Simulations of ion acceleration at non-relativistic shocks. i. acceleration efficiency

D. Caprioli, Anatoly Spitkovsky

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399 Scopus citations


We use two-dimensional and three-dimensional hybrid (kinetic ions-fluid electrons) simulations to investigate particle acceleration and magnetic field amplification at non-relativistic astrophysical shocks. We show that diffusive shock acceleration operates for quasi-parallel configurations (i.e., when the background magnetic field is almost aligned with the shock normal) and, for large sonic and Alfvénic Mach numbers, produces universal power-law spectra p -4, where p is the particle momentum. The maximum energy of accelerated ions increases with time, and it is only limited by finite box size and run time. Acceleration is mainly efficient for parallel and quasi-parallel strong shocks, where 10%-20% of the bulk kinetic energy can be converted to energetic particles and becomes ineffective for quasi-perpendicular shocks. Also, the generation of magnetic turbulence correlates with efficient ion acceleration and vanishes for quasi-perpendicular configurations. At very oblique shocks, ions can be accelerated via shock drift acceleration, but they only gain a factor of a few in momentum and their maximum energy does not increase with time. These findings are consistent with the degree of polarization and the morphology of the radio and X-ray synchrotron emission observed, for instance, in the remnant of SN 1006. We also discuss the transition from thermal to non-thermal particles in the ion spectrum (supra-thermal region) and we identify two dynamical signatures peculiar of efficient particle acceleration, namely, the formation of an upstream precursor and the alteration of standard shock jump conditions.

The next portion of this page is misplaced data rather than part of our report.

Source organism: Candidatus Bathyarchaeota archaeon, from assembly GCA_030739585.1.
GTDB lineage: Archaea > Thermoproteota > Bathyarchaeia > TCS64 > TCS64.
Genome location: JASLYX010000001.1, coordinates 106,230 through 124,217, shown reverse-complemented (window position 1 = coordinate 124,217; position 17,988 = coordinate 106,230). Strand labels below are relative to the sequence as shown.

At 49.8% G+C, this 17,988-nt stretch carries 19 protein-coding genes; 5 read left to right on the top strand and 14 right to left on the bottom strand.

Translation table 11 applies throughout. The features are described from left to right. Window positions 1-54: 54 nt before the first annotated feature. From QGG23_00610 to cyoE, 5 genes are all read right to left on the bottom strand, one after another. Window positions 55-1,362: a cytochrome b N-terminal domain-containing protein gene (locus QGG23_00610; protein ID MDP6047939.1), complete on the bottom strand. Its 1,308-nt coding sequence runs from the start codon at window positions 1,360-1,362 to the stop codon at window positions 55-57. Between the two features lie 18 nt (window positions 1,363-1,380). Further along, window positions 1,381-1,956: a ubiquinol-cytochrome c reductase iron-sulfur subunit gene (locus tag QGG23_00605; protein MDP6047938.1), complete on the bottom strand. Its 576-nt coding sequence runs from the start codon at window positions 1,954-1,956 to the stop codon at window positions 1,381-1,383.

Original languageEnglish (US)
Article number91
JournalAstrophysical Journal
Issue number2
StatePublished - Mar 10 2014

All Science Journal Classification (ASJC) codes

  • Astronomy and Astrophysics
  • Space and Planetary Science


  • ISM: supernova remnants
  • acceleration of particles
  • magnetic fields
  • shock waves


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